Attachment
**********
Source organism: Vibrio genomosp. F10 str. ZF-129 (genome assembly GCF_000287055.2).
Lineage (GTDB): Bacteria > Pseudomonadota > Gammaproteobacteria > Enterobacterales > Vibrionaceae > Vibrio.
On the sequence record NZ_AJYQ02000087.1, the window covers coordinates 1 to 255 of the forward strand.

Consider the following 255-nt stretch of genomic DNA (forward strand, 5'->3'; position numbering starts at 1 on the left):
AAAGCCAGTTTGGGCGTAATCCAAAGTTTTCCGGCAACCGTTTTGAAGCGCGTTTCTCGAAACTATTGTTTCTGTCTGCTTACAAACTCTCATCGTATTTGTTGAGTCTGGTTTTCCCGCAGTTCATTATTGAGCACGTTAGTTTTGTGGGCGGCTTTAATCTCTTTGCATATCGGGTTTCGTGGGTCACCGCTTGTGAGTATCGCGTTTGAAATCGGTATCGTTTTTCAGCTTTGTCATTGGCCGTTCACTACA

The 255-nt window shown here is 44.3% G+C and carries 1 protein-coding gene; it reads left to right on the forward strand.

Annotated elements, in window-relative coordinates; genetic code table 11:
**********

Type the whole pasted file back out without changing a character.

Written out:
Source organism: Vibrio genomosp. F10 str. ZF-129 (genome assembly GCF_000287055.2).
Lineage (GTDB): Bacteria > Pseudomonadota > Gammaproteobacteria > Enterobacterales > Vibrionaceae > Vibrio.
On the sequence record NZ_AJYQ02000087.1, the window covers coordinates 1 to 255 of the forward strand.

Consider the following 255-nt stretch of genomic DNA (forward strand, 5'->3'; position numbering starts at 1 on the left):
AAAGCCAGTTTGGGCGTAATCCAAAGTTTTCCGGCAACCGTTTTGAAGCGCGTTTCTCGAAACTATTGTTTCTGTCTGCTTACAAACTCTCATCGTATTTGTTGAGTCTGGTTTTCCCGCAGTTCATTATTGAGCACGTTAGTTTTGTGGGCGGCTTTAATCTCTTTGCATATCGGGTTTCGTGGGTCACCGCTTGTGAGTATCGCGTTTGAAATCGGTATCGTTTTTCAGCTTTGTCATTGGCCGTTCACTACA

The 255-nt window shown here is 44.3% G+C and carries 1 protein-coding gene; it reads left to right on the forward strand.

Annotated elements, in window-relative coordinates; genetic code table 11: